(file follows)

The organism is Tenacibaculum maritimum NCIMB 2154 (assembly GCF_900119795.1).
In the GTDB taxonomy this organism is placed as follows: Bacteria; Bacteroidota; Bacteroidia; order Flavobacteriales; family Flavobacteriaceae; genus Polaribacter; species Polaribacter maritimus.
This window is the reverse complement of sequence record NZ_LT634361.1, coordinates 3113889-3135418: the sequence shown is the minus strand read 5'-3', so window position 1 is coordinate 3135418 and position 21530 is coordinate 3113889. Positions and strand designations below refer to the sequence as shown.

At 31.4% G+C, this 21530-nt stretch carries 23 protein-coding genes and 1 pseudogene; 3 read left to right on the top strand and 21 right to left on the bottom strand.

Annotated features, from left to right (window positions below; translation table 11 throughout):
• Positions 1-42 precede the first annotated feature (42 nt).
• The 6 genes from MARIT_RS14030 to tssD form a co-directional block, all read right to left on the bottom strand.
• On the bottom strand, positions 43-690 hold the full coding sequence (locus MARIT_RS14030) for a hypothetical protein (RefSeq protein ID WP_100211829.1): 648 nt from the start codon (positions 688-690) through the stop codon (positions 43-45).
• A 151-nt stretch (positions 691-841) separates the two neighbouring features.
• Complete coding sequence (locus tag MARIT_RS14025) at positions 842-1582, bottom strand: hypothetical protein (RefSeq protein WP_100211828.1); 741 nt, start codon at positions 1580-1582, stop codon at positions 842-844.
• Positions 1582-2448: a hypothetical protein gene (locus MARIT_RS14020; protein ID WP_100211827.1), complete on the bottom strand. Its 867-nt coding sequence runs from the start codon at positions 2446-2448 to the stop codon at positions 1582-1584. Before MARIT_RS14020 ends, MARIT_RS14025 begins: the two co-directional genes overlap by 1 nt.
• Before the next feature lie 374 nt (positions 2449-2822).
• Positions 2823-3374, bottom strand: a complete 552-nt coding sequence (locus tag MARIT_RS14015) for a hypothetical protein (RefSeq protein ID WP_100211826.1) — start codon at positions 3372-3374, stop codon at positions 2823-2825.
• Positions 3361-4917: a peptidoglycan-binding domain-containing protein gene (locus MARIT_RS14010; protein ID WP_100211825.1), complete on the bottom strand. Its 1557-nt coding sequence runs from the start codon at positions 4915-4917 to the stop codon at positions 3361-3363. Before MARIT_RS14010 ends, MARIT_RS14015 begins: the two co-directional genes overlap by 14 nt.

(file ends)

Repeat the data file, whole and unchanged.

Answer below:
The organism is Tenacibaculum maritimum NCIMB 2154 (assembly GCF_900119795.1).
In the GTDB taxonomy this organism is placed as follows: Bacteria; Bacteroidota; Bacteroidia; order Flavobacteriales; family Flavobacteriaceae; genus Polaribacter; species Polaribacter maritimus.
This window is the reverse complement of sequence record NZ_LT634361.1, coordinates 3113889-3135418: the sequence shown is the minus strand read 5'-3', so window position 1 is coordinate 3135418 and position 21530 is coordinate 3113889. Positions and strand designations below refer to the sequence as shown.

At 31.4% G+C, this 21530-nt stretch carries 23 protein-coding genes and 1 pseudogene; 3 read left to right on the top strand and 21 right to left on the bottom strand.

Annotated features, from left to right (window positions below; translation table 11 throughout):
• Positions 1-42 precede the first annotated feature (42 nt).
• The 6 genes from MARIT_RS14030 to tssD form a co-directional block, all read right to left on the bottom strand.
• On the bottom strand, positions 43-690 hold the full coding sequence (locus MARIT_RS14030) for a hypothetical protein (RefSeq protein ID WP_100211829.1): 648 nt from the start codon (positions 688-690) through the stop codon (positions 43-45).
• A 151-nt stretch (positions 691-841) separates the two neighbouring features.
• Complete coding sequence (locus tag MARIT_RS14025) at positions 842-1582, bottom strand: hypothetical protein (RefSeq protein WP_100211828.1); 741 nt, start codon at positions 1580-1582, stop codon at positions 842-844.
• Positions 1582-2448: a hypothetical protein gene (locus MARIT_RS14020; protein ID WP_100211827.1), complete on the bottom strand. Its 867-nt coding sequence runs from the start codon at positions 2446-2448 to the stop codon at positions 1582-1584. Before MARIT_RS14020 ends, MARIT_RS14025 begins: the two co-directional genes overlap by 1 nt.
• Before the next feature lie 374 nt (positions 2449-2822).
• Positions 2823-3374, bottom strand: a complete 552-nt coding sequence (locus tag MARIT_RS14015) for a hypothetical protein (RefSeq protein ID WP_100211826.1) — start codon at positions 3372-3374, stop codon at positions 2823-2825.
• Positions 3361-4917: a peptidoglycan-binding domain-containing protein gene (locus MARIT_RS14010; protein ID WP_100211825.1), complete on the bottom strand. Its 1557-nt coding sequence runs from the start codon at positions 4915-4917 to the stop codon at positions 3361-3363. Before MARIT_RS14010 ends, MARIT_RS14015 begins: the two co-directional genes overlap by 14 nt.